Sunday, February 20, 2011

Memory Aids

Here are two articles having to do with memory. The first concerns a study on older people.

A new study shows that one year of moderate physical exercise can increase the size of the brain's hippocampus in older adults, leading to an improvement in spatial memory. . . .The right hippocampus expanded in the older folks who exercised and shrank in the older folks who did not exercise. If you sit idly your capacity to form memories will decay.

For me, this study's results strengthens my feeling that there are a number of things people can do in their everyday lives that will benefit their music making (for which better memory is an asset). As a music therapist, I feel the reverse is also true, that going about music making in a non-stressed way can be of overall benefit to people in various ways. 

In an earlier post I made the point that a basic finding of the new neuroscience research is that within the brain all sorts of functions mediate all sorts of other functions. It's more an ecosystem than a machine. This study suggests that on a much more general level our non-musical behaviors can mediate our musical behaviors.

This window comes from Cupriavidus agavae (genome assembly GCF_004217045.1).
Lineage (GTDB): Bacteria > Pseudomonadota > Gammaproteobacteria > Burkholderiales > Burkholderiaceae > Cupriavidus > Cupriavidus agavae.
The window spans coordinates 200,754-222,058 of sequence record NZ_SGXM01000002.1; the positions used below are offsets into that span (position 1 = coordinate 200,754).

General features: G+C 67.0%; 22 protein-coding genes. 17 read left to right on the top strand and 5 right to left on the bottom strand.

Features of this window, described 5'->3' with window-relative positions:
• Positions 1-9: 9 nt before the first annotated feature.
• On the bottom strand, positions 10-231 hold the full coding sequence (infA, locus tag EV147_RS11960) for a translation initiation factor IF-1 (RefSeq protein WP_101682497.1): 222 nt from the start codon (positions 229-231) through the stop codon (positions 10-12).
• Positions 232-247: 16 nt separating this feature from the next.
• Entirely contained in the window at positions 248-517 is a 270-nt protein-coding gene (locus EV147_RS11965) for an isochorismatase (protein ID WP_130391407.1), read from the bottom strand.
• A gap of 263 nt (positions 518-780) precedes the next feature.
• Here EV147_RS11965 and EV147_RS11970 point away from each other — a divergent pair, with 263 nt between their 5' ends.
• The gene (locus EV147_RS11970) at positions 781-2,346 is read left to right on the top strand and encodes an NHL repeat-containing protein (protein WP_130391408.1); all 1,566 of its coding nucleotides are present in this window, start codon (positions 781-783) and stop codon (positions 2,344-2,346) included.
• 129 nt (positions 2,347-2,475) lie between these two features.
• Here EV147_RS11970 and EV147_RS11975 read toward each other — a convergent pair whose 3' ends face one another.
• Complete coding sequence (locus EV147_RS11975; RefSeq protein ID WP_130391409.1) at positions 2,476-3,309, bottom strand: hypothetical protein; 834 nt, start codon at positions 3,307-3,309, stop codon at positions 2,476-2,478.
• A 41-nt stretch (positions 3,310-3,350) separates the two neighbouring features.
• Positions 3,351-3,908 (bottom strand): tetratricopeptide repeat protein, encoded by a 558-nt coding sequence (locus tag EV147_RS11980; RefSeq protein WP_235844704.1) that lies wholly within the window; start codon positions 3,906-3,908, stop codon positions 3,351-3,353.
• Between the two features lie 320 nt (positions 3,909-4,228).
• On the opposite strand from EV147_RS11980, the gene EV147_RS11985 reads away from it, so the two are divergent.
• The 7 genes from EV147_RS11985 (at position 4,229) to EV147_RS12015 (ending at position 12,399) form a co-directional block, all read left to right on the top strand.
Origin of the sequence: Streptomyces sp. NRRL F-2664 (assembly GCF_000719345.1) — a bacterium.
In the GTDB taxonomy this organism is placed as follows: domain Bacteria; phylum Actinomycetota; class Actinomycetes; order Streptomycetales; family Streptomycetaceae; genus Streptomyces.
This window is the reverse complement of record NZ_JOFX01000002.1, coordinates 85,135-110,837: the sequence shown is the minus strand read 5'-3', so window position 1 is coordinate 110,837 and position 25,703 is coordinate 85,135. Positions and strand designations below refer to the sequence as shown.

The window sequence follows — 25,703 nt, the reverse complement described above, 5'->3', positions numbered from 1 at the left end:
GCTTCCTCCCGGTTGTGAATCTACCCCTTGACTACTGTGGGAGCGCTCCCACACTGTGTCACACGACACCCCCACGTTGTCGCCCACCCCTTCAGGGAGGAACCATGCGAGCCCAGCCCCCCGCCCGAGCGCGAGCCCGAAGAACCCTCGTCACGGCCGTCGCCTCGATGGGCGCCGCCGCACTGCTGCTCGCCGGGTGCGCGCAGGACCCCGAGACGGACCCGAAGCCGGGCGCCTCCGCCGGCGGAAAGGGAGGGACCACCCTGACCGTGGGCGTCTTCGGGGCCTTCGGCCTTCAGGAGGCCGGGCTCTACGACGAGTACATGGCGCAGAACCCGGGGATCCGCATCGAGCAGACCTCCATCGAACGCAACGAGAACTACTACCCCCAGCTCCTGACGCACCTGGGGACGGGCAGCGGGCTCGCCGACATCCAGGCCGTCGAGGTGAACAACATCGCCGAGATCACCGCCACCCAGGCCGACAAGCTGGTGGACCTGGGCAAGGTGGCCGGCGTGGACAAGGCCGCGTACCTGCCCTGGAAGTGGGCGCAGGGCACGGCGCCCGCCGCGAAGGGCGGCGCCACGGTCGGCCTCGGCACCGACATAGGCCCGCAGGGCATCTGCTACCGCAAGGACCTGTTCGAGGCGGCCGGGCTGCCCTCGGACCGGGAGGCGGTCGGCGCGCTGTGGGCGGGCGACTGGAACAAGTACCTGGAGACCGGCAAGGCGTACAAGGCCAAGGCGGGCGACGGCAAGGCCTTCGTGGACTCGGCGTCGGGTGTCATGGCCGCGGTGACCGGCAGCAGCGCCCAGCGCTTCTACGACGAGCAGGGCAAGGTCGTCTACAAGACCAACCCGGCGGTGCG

The second article is about a study indicating taking a test, i.e. working with retrieving information from memory, is better than other study methods.

Why retrieval testing helps is still unknown. Perhaps it is because by remembering information we are organizing it and creating cues and connections that our brains later recognize.

This study reminded me of a back and forth I had with Jeffrey Agrell some time ago about the benefits of practicing with the eyes closed. This study suggests that part of the benefit of doing that is that when not looking at the music on the page, you're amping up your retrieval process in the brain, which would be helping you remember how to play that particular passage.

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